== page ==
Jurisdiction and biosecurity control

​​​The jurisdiction of the Biosecurity Act 2015 is the Australian territory which includes:

  • Australia
  • Christmas Island
  • the Cocos (Keeling) Islands
  • any external Territory
  • the airspace and the coastal sea of t​hese areas which generally extends to 12 Nautical Miles (NM).

Biosecurity control

Under the Quarantine Act 1908, quarantine officers order goods into quarantine to manage biosecurity risks. Under the Biose​curity Act, biosecurity officers will assess and manage biosecurity risk associated with goods and conveyances without needing to make an order. This is because goods and conveyances from overseas will automatically become subject to biosecurity control once they enter Australian territory, which is generally when they pass through the 12NM limit​.

Graphic representation of the jurisdiction of the Act

Graphic depicting the jurisdiction of the Biosecurity Act, including an indication of where a First Point of Entry may be located and a Biosecurity Control Area.

Subject to biosecurity control

Under the Biosecurity Act, goods and conveyances from overseas remain subject to biosecurity control until they are released.

Goods will be released from biosecurity control in a number of ways including:

  • verbally
  • in writing
  • electronically
  • by leaving the First Point of Entry (for travellers)
  • when mail items leave the international mail centre
  • when a good is destroyed
  • by leaving Australian territory
  • by a written notice of release from a biosecurity industry participant.

There are exceptions to automatic release in the traveller and international mail pathways for conditionally non-prohibited goods that are used in research, for propagation purposes, used in a laboratory or that are required to undergo post-entry quarantine. Check BICON for import conditions.

Conveyances will be released from biosecurity control in the following ways:

  • by notice given by a biosecurity officer or biosecurity industry participant
  • when a conveyance is destroyed
  • by leaving Australian territory.

Exposed goods, conveyances and premises

Goods and conveyances also become subject to biosecurity control if they have been exposed to goods that are under biosecurity control, and a biosecurity order is put in place. 

Under the Biosecurity Act a person, good, conveyance or premises is taken to have been exposed to another person, good, conveyance or premises if it has been, or is likely to have been:

  1. in physical contact with
  2. in close proximity to
  3. exposed to contamination, infestation or infection from the other person, good, conveyance or premises.

Goods become ‘exposed goods’ if a biosecurity officer suspects on reasonable grounds that they have been exposed to other goods or conveyances that are subject to biosecurity control. Exposed goods are subject to biosecurity risk assessment in the same manner as if the goods had been imported and were subject to biosecurity control.

Exposed goods and the interaction with conveyances

Graphic depicting an exposed good on board a vessel that is deemed to be exposed due to the physical contact with the good.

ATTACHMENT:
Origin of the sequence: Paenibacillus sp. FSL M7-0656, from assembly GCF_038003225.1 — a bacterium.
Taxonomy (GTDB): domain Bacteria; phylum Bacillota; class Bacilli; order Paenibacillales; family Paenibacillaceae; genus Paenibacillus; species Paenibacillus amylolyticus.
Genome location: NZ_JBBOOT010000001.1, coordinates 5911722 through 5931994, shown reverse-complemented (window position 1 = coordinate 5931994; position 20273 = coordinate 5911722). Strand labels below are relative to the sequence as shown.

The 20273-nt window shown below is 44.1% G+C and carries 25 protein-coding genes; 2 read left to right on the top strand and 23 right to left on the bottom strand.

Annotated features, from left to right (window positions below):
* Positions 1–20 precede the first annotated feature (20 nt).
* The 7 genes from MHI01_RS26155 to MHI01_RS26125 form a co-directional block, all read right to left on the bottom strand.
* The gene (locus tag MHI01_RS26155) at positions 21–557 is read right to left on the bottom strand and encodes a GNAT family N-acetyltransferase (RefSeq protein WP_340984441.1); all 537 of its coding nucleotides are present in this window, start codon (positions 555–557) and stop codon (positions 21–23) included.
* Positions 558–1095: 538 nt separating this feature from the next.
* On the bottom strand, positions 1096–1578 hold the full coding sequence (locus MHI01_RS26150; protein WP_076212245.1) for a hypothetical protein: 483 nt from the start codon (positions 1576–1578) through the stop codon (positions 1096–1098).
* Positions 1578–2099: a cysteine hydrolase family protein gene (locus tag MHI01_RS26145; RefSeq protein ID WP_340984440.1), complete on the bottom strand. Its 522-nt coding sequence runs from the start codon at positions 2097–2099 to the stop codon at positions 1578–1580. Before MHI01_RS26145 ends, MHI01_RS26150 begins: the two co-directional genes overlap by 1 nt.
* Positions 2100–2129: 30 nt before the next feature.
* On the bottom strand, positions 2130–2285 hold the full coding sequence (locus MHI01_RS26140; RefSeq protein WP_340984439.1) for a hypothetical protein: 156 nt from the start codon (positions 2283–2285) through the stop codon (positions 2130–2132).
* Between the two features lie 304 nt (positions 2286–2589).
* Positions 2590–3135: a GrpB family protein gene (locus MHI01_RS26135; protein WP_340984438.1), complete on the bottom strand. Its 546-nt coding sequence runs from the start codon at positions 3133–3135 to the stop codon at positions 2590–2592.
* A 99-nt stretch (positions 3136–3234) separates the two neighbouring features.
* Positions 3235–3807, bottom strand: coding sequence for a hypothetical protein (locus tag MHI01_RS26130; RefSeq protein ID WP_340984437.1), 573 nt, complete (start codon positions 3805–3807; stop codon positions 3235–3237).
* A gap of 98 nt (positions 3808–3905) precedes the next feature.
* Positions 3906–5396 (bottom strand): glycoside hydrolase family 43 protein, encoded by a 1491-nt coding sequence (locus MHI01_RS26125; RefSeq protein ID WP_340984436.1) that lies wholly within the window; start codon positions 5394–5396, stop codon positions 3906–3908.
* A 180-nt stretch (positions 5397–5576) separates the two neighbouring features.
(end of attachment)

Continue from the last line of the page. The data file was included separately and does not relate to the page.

If goods subject to biosecurity control are later found to be contaminated, the conveyance that originally carried the good may be found to be exposed, even if the vessel has been released from biosecurity control and is travelling between Australian ports.

Exposure of domestic goods at a site covered by an approved arrangement

Domestic goods in close proximity to goods subject to biosecurity control at a site covered by an approved arrangement can become exposed. 

Domestic goods in close proximity to goods subject to biosecurity control at a site covered by an approved arrangement can become exposed.

Domestic conveyances interacting with goods subject to biosecurity control

Graphic depicting the interaction of infested imported cargo containers that are subject to biosecurity control and the exposure of a domestic conveyance through physical contact with the exposed good. 

Domestic conveyances, such as trucks and loaders, operating at Australian ports and wharfs can also become exposed due to their interaction with goods that are subject to biosecurity control or that are found to have infestation even when they have been released from biosecurity control.

It is important that importers consider the management and potential separation of imported and domestic goods and conveyances to limit the potential for these to become exposed and reduce the need for regulatory intervention by the department.

Specific information on the application of exposed goods and conveyances is available to help explain the operation of the Biosecurity Act to importers and domestic operators interacting with installations.

Exemptions from biosecurity control

The jurisdiction of the Biosecurity Act is 12NM. This means that some goods not previously regulated under the Quarantine Act 1908 are subject to biosecurity control under the Biosecurity Act and may be subject to import conditions.

Industries that could be affected by this change include researchers collecting samples from the ocean or the ocean floor past 12NM, and fishers catching fish past 12NM.

The department intends to exempt all goods sourced from the ocean or ocean floor between 12 and 200NM (i.e. within Australia’s Exclusive Economic Zone) from import conditions, including import permits that would otherwise apply. View the biosecurity act explained for importers​​​ for more information.